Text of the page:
Warring FG ministers ordered to cool penalty points row
Published 25/03/2014 | 02:30
Taoiseach Enda Kenny told two of his warring ministers to meet, in a bid to pull the party together following the highly damaging whistleblower controversy.
The Irish Independent can reveal that Leo Varadkar and Alan Shatter held a scheduled meeting in private yesterday, at the behest of Mr Kenny.
The Taoiseach also met Mr Varadkar himself – just days after the Transport Minister sent shockwaves through cabinet by calling on Garda Commissioner Martin Callinan, pictured, to withdraw his controversial remarks about the two whistleblowers.
Fine Gael sources say the meetings were necessary to "calm tensions" sparked by Mr Varadkar's speech at a Road Safety conference last Thursday.
The Transport Minister faced the prospect of being politically isolated as Labour last night shied away from putting any further pressure on the Garda Commissioner.
However, speaking on RTE Radio this morning, Independent TD Clare Daly said that both the justice minister and the garda commissioner should resign over the issue.
Meanwhile Mr Callinan stood firm against calls for him to withdraw or further clarify comments about the garda whistleblowers – as Fine Gael and Labour ministers prepare for their most intense cabinet meeting since coming into office three years ago.
Despite all five of the Labour cabinet members calling on Mr Callinan to address the matter, party sources said they would not be seeking his resignation if he failed to comply.
Labour believes that it is close to agreement on a revamp of garda oversight structures and expects a positive signal from today's cabinet meeting.
"We are not going to politicise this matter about the Commissioner. We are working on getting reform of garda structures and we are more than hopeful we can make good progress here," one Labour Party source said last night.
Mr Kenny remained silent on the row at a series of public engagements yesterday. He is known to be extremely annoyed by the statements made last week by Mr Varadkar.
The Dublin West TD also infuriated Mr Shatter after he criticised the Commissioner and requested that he withdraw his claim that the actions of Sergeant Maurice McCabe and former garda John Wilson were "disgusting".
But yesterday the pair met in private and discussed their major differences, according to well-placed sources. When asked if he has spoken to Mr Shatter, Mr Varadkar responded: "I'd prefer not to answer that question. I'm not resiling from my position, but I'm not saying any more at this stage."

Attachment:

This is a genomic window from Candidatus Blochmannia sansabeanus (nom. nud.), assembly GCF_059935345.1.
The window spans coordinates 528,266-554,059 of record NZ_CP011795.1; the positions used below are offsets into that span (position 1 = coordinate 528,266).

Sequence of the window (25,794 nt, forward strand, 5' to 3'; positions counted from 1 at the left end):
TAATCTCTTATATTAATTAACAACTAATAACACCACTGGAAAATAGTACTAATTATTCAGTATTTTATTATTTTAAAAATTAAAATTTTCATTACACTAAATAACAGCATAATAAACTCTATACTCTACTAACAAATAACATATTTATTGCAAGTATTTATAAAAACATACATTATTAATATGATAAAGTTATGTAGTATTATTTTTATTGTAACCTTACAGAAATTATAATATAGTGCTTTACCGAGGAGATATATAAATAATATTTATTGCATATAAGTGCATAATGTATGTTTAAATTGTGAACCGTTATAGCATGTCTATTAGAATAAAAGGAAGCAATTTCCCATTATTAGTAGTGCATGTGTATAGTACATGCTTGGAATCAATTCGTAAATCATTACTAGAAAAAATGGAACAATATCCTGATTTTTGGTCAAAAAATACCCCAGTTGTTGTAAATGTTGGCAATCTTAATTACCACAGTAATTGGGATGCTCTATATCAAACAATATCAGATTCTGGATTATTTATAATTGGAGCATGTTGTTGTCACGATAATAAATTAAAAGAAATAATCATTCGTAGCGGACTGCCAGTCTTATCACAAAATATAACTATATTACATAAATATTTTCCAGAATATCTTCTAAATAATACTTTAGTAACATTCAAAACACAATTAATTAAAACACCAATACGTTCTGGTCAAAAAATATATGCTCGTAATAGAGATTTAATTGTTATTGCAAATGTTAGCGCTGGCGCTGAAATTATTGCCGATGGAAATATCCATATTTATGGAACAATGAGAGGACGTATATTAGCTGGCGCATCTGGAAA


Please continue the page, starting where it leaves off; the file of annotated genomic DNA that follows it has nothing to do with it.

Meanwhile, Agriculture Minister Simon Coveney insisted that the Government must put in place the structures to protect whistleblowers.
When it was pointed out on RTE's 'Prime Time' that whistleblowers will not be encouraged by the phrase "disgusting", Mr Coveney replied: "Clearly."
The remarks by Mr Varadkar last week also started a chain reaction among Labour ministers, who had until then remained silent.
Party sources confirmed that they felt "outflanked" by the Transport Minister and in danger of losing political ground among liberal voters. But Labour won't press the issue if Mr Callinan fails to act further.
At the same time, Tanaiste Eamon Gilmore dragged Mr Shatter back into the spotlight over his own comments about the garda whistleblowers.
Mr Shatter told the Dail last year that both Sgt McCabe and Mr Wilson had refused to co-operate with an internal garda inquiry into the quashing of penalty points. Both men have strongly denied Mr Shatter's claim.
Asked specifically yesterday if Mr Shatter should withdraw this claim, the Labour leader replied: "I think there are always comments that are made; I think it's always best that they are cleared up as quick as possible but I think that's a matter for the Minister for Justice."
And in defence of his own Labour colleagues, Mr Gilmore said it was correct for ministers to publicly comment over the Garda Commissioner's "disgusting" remark.
"It is always preferable and it is always better if matters are discussed around the Cabinet table and that they're discussed in confidence around the Cabinet table. But when matters are in the public domain and questions are being asked about it, I think answers have to be given," he said.
Mr Callinan is making no further comment on the controversy in advance of the Cabinet meeting.
He has already issued two statements of clarification since his comment to the Dail public accounts meeting in January that the actions of Sgt McCabe and Mr Wilson in continuing to release confidential information from the Pulse computer system to third parties were "disgusting".
Mr Callinan has also said he fully supports any member of the force reporting wrongdoing. But he stressed he could not support the manner in which sensitive and personal data was inappropriately appearing in the public domain.